In business today, the handshake is used as a worldwide gesture for meeting, greeting, and sealing a deal. It is a ritualized gripping of another's hand, with one or more up-and-down (or, in Texas, sideways) motions followed by a quick release. Since the fingertips and palmar surface of the hand are exquisitely sensitive, the shake itself can be deeply personal. We instantly feel the warmth or coolness, dryness or moistness, and firmness or weakness of another's grip. Sensory input from a hand's thermal and pressure receptors to the brain's parietal sensory area can be intense (especially in courtship). From the parietal lobe, the handshake's message travels to deeper areas of the limbic system for an emotional interpretation to judge how the shake felt.

If you travel to France on business, be prepared to shake hands dozens of times a day. Office workers in Paris may shake in the morning to greet, and in the afternoon to say goodbye, to colleagues. Outside vendors and technicians will handshake with everyone present when they enter or leave an office. Contrast this to the Japanese practice of giving few intra-office handshakes in favor of polite bows of the head. In Islamic nations, it is strictly taboo for men to shake hands in public with women. So, while the handshake has become a worldwide gesture in business, you should learn cultural protocols on shaking before you travel.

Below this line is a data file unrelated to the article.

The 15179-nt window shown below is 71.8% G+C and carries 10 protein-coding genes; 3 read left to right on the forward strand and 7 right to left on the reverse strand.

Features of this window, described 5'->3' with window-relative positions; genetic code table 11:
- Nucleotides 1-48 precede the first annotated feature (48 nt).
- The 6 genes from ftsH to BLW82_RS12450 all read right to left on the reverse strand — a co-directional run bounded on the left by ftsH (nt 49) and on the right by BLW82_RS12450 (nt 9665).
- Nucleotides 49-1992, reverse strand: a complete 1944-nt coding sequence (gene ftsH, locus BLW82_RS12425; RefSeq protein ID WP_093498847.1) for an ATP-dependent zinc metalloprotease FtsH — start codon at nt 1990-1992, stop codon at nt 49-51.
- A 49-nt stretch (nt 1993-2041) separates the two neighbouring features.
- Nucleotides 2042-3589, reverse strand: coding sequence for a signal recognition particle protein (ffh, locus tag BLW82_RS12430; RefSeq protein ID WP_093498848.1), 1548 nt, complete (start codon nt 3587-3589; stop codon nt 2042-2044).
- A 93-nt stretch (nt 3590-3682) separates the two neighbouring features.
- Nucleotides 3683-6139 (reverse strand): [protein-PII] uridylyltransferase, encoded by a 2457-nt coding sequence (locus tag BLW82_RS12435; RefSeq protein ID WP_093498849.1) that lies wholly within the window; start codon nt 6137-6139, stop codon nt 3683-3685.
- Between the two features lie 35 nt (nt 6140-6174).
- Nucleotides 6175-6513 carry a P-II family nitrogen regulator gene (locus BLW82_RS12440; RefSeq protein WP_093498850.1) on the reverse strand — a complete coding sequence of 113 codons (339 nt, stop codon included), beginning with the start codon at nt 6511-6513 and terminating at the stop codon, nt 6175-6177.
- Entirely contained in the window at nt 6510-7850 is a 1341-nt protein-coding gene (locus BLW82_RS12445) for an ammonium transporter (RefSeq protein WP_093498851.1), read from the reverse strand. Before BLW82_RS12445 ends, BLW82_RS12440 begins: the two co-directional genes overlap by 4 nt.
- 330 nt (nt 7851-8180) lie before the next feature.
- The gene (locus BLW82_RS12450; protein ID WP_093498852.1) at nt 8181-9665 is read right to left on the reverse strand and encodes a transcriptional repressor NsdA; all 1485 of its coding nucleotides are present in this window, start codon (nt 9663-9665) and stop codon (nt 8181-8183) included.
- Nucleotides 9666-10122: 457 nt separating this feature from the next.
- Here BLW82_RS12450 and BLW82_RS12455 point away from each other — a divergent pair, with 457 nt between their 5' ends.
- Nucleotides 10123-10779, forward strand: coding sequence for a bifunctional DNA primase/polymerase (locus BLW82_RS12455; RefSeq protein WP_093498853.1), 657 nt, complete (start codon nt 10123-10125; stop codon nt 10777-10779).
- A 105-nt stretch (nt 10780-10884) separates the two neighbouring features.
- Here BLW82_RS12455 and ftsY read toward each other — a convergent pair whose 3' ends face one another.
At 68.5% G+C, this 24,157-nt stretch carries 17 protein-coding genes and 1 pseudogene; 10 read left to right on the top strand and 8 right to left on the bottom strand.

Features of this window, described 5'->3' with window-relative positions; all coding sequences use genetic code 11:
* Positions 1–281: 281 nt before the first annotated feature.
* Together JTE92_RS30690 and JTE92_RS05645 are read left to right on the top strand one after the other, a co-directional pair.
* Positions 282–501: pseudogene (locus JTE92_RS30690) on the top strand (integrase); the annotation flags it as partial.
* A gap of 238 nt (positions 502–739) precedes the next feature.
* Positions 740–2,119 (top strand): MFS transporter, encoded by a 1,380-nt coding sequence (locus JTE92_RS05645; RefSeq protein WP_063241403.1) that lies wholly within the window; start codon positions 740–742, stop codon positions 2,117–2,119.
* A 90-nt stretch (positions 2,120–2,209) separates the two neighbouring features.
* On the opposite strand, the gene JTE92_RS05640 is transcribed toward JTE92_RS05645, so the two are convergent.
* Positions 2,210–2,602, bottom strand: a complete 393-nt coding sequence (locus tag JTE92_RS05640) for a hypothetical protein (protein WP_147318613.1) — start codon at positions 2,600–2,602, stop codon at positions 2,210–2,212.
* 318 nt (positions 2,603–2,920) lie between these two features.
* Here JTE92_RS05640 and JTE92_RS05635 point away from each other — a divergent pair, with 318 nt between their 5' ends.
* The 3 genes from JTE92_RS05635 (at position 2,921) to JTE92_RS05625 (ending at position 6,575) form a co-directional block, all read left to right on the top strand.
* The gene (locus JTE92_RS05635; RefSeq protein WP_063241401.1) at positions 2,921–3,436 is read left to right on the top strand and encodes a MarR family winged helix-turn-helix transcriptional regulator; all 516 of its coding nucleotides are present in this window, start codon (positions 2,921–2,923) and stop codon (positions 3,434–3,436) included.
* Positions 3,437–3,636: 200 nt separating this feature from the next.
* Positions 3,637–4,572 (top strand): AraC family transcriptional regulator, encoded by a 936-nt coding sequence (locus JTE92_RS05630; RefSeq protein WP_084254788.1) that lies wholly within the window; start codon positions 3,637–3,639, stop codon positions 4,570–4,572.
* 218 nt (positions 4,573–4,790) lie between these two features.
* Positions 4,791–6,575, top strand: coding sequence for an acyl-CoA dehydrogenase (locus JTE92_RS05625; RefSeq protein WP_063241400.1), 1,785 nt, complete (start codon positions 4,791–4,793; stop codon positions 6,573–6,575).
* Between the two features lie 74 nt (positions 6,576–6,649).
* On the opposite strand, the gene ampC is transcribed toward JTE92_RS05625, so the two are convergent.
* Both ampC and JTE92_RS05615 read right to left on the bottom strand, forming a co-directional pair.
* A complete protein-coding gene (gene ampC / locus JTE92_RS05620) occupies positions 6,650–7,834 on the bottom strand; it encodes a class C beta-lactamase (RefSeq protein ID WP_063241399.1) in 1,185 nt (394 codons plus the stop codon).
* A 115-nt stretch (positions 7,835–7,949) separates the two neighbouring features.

Since in much of the world a handshake is both a visual and a tactile index of your concern for other people, a rule of thumb is not to hold back. In North America, Latin America, and Europe, take the lead, step forward, and shake a hand. Shaking will raise your extrovert quotient and show colleagues you care about them as people. In Asia, South Asia, and the Middle East, handshaking may be more nuanced. Learn the cultural rules in these regions before stepping forward with your hand up-and-out. An Asian namasté, with your palms and fingers pressed together in front of your chest, given with a slight bow; or a Muslim salaam, in which your right hand touches your forehead, also with a slight bow, may be better signals to send.

Wherever in the world you conduct business, don't hide your hands in the background or keep them out of sight. Show them to attract notice to yourself and to emphasize your ideas. Hands are great ambassadors to those in business you don't know well. In their unspoken language, which is both mysterious yet understood by all, hands speak strongly on your behalf.

About the Author

David Givens
David B. Givens, Ph.D., is Director of the Center for Nonverbal Studies in Spokane, WA, and the author of Your Body at Work: Sight-reading the Body Language of Business,Bosses, and Boardrooms.

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